Student files 2nd lawsuit

By Lindsey Salvatelli

DeKALB | A temporary restraining order that’s expected to be heard Friday could make it difficult for former president Doug Baker to receive his more than $600,000 severance pay.

Misty Haji-Sheikh, graduate student at large, filed the motion against the Board of Trustees Thursday.

The restraining order stems from Haji-Sheikh’s lawsuit against the Board, filed June 27, for allegedly violating the Open Meetings Act June 15, according to the motion.

The initial lawsuit challenges the way the Board conducted the meeting by taking action without proper notice and not allowing meaningful public participation.

“The agenda did not describe the substance of any proposed changes to President Baker’s contract,” according to the motion. “The agenda did not specify what the subject of any employment review or approval might be.”

If granted, the restraining order could turn into an preliminary injunction that would block Baker from receiving up to $617,500 in severance pay and legal fees.

The severance package includes the equivalent of Baker’s annual $450,000 base salary and “applicable benefits” and $137,500 to not pursue a faculty position at the College of Business, which he was granted upon the end of his term in this contract. Baker is also eligible to receive no more than $30,000 for any “reasonable, unpaid expenses for legal counsel in relation to his service at the university,” according to the presidential transition agreement.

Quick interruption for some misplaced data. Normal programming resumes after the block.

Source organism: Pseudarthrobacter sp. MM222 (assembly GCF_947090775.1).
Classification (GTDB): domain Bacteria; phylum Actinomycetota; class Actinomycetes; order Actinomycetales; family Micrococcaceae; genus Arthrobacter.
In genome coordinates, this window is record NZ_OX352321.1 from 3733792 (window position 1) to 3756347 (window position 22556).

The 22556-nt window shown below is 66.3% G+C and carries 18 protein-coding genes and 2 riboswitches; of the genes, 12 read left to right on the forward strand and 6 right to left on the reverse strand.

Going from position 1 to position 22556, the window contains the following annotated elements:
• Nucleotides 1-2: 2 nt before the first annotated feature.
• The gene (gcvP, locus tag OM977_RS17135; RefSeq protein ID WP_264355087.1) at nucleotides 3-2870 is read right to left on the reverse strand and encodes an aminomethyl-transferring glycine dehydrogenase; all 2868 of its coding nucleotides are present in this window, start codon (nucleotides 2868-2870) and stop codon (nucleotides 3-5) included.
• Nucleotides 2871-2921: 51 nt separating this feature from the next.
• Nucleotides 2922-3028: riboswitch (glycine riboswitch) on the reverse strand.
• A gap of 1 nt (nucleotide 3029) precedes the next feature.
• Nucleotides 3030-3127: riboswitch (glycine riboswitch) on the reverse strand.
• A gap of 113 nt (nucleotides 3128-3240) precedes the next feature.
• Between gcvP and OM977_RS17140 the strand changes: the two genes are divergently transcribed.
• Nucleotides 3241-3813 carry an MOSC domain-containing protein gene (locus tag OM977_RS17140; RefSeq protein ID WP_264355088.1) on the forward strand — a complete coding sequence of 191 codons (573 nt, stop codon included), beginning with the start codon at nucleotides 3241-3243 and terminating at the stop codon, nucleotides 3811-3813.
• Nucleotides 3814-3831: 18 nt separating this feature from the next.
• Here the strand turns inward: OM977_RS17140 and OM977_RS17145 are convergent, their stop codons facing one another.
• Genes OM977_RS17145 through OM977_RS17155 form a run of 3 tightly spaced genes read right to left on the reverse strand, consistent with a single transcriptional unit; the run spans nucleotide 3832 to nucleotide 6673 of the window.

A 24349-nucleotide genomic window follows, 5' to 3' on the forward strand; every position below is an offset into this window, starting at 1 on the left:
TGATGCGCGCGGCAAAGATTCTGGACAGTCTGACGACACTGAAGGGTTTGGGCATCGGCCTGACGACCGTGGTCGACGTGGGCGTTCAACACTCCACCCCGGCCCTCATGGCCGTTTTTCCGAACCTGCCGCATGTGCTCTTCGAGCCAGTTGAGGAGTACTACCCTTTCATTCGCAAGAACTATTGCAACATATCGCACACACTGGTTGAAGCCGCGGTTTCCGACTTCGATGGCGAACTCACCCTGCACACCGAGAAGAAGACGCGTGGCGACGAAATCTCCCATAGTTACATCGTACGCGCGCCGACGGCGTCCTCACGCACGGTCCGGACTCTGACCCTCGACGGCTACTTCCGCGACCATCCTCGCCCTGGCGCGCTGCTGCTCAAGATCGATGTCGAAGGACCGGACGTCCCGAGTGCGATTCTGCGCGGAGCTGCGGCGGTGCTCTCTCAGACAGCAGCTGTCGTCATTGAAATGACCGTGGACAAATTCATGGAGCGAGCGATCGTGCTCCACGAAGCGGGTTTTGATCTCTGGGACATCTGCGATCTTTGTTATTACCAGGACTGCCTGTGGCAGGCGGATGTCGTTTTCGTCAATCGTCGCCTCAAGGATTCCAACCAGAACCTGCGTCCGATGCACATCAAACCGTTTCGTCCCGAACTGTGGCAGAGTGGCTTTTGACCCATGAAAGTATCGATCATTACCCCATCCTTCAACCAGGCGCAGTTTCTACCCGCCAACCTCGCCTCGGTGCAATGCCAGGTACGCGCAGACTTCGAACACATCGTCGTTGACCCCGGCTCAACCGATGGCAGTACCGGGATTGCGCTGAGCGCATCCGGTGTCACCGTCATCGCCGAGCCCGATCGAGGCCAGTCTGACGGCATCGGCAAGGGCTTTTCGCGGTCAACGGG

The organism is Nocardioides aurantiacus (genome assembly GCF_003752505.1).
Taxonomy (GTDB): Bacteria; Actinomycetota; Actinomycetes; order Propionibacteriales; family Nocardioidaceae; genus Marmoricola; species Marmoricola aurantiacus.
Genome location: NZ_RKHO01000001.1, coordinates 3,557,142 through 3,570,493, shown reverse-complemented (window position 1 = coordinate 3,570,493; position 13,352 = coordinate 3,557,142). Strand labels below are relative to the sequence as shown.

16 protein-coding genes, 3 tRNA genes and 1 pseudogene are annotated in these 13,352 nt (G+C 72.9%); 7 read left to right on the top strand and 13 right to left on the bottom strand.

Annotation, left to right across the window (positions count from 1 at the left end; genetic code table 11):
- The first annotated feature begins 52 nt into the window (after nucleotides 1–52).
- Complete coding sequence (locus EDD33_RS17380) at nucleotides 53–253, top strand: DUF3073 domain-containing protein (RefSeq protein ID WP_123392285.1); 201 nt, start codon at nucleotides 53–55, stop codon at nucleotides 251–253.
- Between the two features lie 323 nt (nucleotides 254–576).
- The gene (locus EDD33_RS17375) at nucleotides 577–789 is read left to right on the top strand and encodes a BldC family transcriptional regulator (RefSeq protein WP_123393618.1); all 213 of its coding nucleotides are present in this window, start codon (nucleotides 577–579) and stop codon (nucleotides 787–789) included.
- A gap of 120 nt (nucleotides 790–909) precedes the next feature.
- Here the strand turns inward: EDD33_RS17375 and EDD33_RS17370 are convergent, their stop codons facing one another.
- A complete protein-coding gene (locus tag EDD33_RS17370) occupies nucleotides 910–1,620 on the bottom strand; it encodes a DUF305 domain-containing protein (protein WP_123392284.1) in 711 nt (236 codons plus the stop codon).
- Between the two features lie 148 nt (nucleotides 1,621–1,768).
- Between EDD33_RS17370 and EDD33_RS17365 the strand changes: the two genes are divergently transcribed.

Haji-Sheikh said Baker’s contract does not mention anything about him being able to receive $30,000 for legal fees.

“His contract originally said that if he is going to resign, he has to give six months notice, not a couple of weeks, and if he resigns he gets $0,” Haji-Sheikh said.

Baker’s contract, which was obtained by the Northern Star March 31 via a Freedom of Information Act request, does not reflect that Baker is eligible to receive $30,000 for legal fees. It also stipulates he may receive one year of severance pay if he is let go from the university without cause; if he resigns or is let go for cause, he is to receive no pay.

Baker’s employment could be terminated by the Board for cause if he is convicted or pleads guilty to a crime of “moral turpitude,” “gross misconduct or willful neglect in the performance of employee’s duties that harms the university” or “fraud or breach of fiduciary duty that harms the university,” according to the contract.

Haji-Sheikh said she is pursuing the lawsuit against the Board because she wants them to act within accordance of the law.

“I stand to make no money in this lawsuit,” Haji-Sheikh said. “It is about proper procedure and following the law.”

The motion is expected to be heard at 9 a.m. Friday in Courtroom 200 at the DeKalb County Courthouse.